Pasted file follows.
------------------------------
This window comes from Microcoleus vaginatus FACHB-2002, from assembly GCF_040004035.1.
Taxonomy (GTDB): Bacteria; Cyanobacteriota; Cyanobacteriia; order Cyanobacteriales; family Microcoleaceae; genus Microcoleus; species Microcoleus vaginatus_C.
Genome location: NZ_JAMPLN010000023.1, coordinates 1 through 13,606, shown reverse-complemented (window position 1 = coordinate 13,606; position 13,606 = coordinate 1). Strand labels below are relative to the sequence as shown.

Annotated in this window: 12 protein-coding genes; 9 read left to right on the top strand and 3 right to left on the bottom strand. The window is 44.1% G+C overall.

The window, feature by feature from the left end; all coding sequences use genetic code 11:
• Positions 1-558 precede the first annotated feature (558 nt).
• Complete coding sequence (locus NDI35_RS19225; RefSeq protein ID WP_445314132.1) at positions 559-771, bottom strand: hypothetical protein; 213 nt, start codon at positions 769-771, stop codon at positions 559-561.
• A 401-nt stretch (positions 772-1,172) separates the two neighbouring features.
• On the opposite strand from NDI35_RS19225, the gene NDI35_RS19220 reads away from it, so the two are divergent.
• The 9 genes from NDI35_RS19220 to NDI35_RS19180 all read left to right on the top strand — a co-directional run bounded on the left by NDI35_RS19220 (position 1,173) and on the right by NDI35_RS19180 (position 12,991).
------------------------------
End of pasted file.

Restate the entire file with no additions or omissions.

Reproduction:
This window comes from Microcoleus vaginatus FACHB-2002, from assembly GCF_040004035.1.
Taxonomy (GTDB): Bacteria; Cyanobacteriota; Cyanobacteriia; order Cyanobacteriales; family Microcoleaceae; genus Microcoleus; species Microcoleus vaginatus_C.
Genome location: NZ_JAMPLN010000023.1, coordinates 1 through 13,606, shown reverse-complemented (window position 1 = coordinate 13,606; position 13,606 = coordinate 1). Strand labels below are relative to the sequence as shown.

Annotated in this window: 12 protein-coding genes; 9 read left to right on the top strand and 3 right to left on the bottom strand. The window is 44.1% G+C overall.

The window, feature by feature from the left end; all coding sequences use genetic code 11:
• Positions 1-558 precede the first annotated feature (558 nt).
• Complete coding sequence (locus NDI35_RS19225; RefSeq protein ID WP_445314132.1) at positions 559-771, bottom strand: hypothetical protein; 213 nt, start codon at positions 769-771, stop codon at positions 559-561.
• A 401-nt stretch (positions 772-1,172) separates the two neighbouring features.
• On the opposite strand from NDI35_RS19225, the gene NDI35_RS19220 reads away from it, so the two are divergent.
• The 9 genes from NDI35_RS19220 to NDI35_RS19180 all read left to right on the top strand — a co-directional run bounded on the left by NDI35_RS19220 (position 1,173) and on the right by NDI35_RS19180 (position 12,991).